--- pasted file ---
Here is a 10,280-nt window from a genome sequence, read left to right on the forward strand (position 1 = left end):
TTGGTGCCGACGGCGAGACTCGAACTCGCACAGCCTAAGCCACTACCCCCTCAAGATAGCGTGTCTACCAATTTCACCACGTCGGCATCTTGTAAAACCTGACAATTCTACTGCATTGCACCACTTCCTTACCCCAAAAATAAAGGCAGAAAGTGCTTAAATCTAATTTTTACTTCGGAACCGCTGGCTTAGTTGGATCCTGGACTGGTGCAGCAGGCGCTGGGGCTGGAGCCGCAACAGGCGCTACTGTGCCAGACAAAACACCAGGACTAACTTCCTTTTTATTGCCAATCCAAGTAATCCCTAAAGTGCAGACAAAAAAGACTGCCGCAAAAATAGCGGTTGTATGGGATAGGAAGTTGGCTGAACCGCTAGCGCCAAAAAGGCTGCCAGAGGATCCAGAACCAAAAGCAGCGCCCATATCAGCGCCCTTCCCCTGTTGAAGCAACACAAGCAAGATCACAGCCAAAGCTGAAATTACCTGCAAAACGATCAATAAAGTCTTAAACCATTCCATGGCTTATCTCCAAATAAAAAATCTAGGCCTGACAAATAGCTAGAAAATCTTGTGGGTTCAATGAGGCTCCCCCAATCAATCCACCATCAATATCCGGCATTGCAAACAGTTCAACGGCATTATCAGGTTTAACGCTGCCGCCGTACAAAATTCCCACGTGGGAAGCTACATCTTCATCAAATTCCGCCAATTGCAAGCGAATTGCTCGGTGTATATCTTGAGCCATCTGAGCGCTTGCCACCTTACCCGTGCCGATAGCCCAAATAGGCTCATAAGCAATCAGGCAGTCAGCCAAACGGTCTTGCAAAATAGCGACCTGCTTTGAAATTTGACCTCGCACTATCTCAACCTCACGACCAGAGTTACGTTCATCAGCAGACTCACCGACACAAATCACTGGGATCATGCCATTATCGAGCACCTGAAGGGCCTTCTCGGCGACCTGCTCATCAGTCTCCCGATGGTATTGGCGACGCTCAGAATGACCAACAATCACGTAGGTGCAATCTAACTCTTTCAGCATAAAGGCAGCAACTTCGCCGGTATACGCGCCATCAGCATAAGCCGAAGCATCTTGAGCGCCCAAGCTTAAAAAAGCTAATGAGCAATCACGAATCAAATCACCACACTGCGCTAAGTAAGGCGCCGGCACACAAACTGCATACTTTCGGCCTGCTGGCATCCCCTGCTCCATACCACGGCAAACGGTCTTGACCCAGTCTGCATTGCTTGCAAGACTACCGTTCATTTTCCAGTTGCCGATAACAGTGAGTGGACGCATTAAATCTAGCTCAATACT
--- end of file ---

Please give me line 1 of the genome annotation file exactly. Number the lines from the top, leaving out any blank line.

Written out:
Here is a 10,280-nt window from a genome sequence, read left to right on the forward strand (position 1 = left end):